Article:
Presentation on theme: "The Talking Drums of Yoruba Land Matt Black. Music in Africa Sing for me! Meant to send spirit on journey, from earthly presence to spiritual Used in."— Presentation transcript:
Music in Africa Sing for me! Meant to send spirit on journey, from earthly presence to spiritual Used in divination, to get Diviners into trance for spirit Possession
Drummers Taught from an early age If show potential, or born into family of drummers Babalawos are not Drummers Only Men Take apprenticeship, until proficient, then become masters themselves
The Bata Drum On the Bata drum, one head is larger than the other. On the Dundun drum, both heads are equal sizes. The Dundun Drum
Talking Drums The heads of the drum are made from the skin of some animal, often a goat. There are strings lining the drum from top to bottom, connecting the heads. The drums are played by squeezing the middle strings underneath the player’s arm, which causes the drum head to tighten. They then strike the drum, with a curved piece of wood.
z=A*Jn(wr/c)sin(w*t)sin(n*Θ) t=time, w=constant parameter, A= parameter, and r=radius of drum c=√(T/P) where T= tension, p=density/area As we see from the drum equation, the tension, denoted as T, affects the displacement, and therefore the sound of the drum. The tightening changes the tension on the head of the drum, therefore changing the sound that we hear. The Yoruba people have been able to influence the tension and other factors such that the sound we hear resembles the Yoruba spoken language.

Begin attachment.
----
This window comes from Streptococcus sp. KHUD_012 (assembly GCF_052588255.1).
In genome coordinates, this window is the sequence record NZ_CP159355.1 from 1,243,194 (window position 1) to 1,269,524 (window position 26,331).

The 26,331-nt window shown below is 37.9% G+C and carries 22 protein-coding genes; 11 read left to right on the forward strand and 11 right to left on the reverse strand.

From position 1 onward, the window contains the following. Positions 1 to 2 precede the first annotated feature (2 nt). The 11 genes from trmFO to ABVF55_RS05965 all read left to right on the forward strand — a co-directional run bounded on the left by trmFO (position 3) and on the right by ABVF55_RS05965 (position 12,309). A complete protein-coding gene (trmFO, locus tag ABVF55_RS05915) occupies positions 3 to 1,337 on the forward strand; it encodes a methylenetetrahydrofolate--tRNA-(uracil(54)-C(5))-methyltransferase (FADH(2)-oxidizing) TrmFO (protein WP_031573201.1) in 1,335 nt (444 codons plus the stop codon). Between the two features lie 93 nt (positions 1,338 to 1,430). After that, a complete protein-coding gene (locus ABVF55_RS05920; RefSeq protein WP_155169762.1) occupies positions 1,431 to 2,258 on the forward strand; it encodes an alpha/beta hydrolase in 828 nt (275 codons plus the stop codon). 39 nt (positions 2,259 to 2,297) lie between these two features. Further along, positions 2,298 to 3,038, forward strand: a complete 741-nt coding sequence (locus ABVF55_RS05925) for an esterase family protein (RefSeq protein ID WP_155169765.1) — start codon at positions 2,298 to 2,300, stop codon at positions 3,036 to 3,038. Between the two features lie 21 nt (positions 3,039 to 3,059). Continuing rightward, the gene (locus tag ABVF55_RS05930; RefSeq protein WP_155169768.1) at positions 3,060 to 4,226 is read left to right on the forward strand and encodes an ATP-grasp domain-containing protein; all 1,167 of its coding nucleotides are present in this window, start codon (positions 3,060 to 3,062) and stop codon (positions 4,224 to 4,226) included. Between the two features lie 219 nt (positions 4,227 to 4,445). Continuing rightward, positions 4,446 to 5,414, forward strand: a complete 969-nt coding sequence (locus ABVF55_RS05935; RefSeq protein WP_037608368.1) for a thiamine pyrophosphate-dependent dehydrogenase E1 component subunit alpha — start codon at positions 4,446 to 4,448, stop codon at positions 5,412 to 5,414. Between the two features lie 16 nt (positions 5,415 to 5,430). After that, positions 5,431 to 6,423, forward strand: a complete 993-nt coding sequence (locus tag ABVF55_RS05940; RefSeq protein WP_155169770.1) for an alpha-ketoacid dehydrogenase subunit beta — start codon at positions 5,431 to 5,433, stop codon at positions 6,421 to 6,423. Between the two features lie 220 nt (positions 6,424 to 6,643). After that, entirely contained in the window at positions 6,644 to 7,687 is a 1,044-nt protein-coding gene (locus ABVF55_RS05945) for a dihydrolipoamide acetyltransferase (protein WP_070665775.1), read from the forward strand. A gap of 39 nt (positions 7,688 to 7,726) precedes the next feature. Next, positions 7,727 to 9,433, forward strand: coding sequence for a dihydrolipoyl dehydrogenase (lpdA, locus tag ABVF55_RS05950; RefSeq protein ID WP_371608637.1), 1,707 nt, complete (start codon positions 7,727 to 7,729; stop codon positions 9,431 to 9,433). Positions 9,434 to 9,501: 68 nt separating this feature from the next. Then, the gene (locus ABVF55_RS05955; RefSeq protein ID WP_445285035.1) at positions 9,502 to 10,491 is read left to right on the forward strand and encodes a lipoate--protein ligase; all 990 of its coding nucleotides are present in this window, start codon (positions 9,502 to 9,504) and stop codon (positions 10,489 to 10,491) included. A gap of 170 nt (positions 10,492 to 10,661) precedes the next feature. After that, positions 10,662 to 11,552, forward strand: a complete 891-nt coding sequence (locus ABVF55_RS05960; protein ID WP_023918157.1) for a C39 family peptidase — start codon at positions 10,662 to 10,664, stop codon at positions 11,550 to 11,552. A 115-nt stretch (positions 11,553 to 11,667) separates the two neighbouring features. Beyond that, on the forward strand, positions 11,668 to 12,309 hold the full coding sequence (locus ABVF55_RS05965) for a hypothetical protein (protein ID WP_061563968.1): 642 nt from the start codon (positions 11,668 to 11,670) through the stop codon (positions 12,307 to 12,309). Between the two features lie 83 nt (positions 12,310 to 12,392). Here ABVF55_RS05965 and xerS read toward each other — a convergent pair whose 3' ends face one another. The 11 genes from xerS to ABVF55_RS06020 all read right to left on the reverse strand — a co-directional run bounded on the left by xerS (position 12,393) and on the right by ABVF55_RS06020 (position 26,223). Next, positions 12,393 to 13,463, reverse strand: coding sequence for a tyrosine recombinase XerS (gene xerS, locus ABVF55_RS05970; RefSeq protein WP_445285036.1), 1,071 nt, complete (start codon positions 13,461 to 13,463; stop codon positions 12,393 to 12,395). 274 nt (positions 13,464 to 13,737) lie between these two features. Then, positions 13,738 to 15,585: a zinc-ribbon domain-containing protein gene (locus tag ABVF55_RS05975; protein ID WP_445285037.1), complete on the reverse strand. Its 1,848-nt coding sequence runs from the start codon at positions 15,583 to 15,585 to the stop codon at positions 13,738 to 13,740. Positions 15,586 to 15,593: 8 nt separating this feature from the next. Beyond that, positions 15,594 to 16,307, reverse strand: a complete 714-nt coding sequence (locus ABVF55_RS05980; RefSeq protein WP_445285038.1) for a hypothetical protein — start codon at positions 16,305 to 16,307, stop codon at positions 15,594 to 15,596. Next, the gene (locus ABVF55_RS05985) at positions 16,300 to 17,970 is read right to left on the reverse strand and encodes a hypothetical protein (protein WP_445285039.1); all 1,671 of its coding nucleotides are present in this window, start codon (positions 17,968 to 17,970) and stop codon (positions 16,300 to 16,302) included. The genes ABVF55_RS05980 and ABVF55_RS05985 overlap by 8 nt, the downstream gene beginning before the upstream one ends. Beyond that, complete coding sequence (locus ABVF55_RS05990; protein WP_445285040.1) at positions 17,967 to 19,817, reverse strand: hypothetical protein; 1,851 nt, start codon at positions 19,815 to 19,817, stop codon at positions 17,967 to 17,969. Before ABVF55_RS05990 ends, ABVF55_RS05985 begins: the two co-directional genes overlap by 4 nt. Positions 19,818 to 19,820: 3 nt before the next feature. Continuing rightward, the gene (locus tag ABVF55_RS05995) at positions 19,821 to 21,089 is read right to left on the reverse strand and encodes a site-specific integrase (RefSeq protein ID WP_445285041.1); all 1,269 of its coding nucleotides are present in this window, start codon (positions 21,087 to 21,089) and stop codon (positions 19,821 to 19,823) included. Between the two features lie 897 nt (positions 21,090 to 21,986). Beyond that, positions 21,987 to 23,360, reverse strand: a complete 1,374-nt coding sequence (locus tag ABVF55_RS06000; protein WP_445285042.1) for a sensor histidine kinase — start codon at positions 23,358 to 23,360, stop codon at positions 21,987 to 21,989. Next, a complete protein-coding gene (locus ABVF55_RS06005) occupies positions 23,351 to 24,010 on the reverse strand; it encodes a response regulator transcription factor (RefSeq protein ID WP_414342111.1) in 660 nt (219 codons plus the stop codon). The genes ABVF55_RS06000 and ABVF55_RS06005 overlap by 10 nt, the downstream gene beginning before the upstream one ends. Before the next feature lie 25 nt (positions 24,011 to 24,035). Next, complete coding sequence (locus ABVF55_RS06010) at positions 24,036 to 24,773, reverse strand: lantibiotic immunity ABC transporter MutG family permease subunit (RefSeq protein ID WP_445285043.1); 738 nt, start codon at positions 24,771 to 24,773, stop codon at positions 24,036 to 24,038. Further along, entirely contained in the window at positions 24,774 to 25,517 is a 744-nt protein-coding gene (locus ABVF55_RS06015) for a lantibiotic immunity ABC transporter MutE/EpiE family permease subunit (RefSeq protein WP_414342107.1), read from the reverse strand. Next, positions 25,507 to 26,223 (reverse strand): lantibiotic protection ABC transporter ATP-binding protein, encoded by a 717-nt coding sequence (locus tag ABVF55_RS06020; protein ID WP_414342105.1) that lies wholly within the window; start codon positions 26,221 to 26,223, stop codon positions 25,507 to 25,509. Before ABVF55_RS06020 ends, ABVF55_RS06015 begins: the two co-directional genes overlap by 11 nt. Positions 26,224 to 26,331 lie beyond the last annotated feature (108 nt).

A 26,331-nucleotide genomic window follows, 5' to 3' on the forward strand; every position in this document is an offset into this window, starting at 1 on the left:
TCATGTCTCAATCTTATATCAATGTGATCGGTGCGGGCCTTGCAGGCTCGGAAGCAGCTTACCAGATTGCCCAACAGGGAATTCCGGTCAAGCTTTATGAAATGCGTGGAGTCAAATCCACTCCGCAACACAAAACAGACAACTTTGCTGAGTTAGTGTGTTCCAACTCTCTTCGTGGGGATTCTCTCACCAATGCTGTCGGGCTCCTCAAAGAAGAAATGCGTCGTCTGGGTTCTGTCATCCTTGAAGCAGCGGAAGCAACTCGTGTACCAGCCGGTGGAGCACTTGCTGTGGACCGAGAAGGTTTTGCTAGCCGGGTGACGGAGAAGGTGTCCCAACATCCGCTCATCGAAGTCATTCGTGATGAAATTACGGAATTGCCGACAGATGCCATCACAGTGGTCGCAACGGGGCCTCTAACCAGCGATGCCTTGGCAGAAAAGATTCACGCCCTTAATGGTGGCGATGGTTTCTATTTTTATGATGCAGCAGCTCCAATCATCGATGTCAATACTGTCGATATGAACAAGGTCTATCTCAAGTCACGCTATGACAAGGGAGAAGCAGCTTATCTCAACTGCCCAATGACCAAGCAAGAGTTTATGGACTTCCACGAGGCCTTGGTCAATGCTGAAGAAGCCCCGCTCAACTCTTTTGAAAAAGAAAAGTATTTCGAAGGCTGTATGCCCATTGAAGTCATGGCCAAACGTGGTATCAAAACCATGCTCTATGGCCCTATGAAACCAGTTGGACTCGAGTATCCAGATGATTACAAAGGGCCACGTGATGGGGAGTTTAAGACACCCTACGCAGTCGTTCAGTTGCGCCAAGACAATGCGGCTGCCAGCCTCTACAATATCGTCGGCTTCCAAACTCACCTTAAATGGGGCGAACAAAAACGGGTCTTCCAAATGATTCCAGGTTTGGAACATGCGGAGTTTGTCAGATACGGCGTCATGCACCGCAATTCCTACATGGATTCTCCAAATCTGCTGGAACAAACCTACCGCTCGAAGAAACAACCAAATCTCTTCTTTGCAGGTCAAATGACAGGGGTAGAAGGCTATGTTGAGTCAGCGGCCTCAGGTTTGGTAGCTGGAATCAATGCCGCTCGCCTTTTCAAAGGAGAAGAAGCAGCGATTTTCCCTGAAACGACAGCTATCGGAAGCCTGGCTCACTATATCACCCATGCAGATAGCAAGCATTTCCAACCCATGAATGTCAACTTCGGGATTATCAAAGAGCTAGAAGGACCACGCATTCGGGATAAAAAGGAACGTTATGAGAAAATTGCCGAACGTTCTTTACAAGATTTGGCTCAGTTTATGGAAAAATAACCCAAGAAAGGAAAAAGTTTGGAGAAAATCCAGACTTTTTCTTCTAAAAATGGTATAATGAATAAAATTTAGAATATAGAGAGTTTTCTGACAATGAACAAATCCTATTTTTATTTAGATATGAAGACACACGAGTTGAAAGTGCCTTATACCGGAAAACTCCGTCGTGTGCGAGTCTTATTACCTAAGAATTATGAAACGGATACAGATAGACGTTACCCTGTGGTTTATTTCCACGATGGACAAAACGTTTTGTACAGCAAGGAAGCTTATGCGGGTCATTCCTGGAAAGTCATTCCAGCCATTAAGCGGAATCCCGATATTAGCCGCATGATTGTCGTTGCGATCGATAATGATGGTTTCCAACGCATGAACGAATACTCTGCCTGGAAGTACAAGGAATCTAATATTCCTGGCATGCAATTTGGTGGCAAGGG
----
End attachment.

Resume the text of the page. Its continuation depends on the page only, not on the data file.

“Talking” Drums The drummers are able to communicate verses from their religious scripture to the listeners. Certain passages are “spoken” by the drums, and understood by the listeners. However, the drummers can only “speak” the passages that are understood; they cannot make up their own sentences, or the understanding may be lost.
Traditionally, when the drummers perform for a ceremony, they play in the call-and-response style. Typically five drummers in African performances. One drummer starts off with a passage, and the other drummers answer with another passage, and the two go back and forth. This passage exchange is what is meant by a “conversation” of drums.
Music Produced Rarely written down Though difficult, actually can be broken down by western standards 4/4 or 6/8 time signature http://www.free- scores.com/boutique/boutique-uk-frame- eur.php?clef=80766 http://www.free- scores.com/boutique/boutique-uk-frame- eur.php?clef=80766
Dancing Symbolic Jumping represents leaving earth for heavens Spirit Possession; dance around, until spirit of divinity or ancestor takes ahold, then body goes into convulsions as it is possessed http://www.youtube.com/watch?v= sCv03EolhMQ&feature=related
Cuban HistoryCuban History Slaves imported from West Africa bought in Yoruba culture, Cuban religion is today known as Santeria Due to slavery and anti-African Spanish, difficult to practice religion Began to hide religious objects against proselytizing masters and society Different approach to music than Africans
Types of Drums (Cuba) Bata drums of different material 3 Players instead of 5, 6/8 time signature Religious: Identical to Nigerian, people who play them, consecration Social: Metal straps, non-consecrated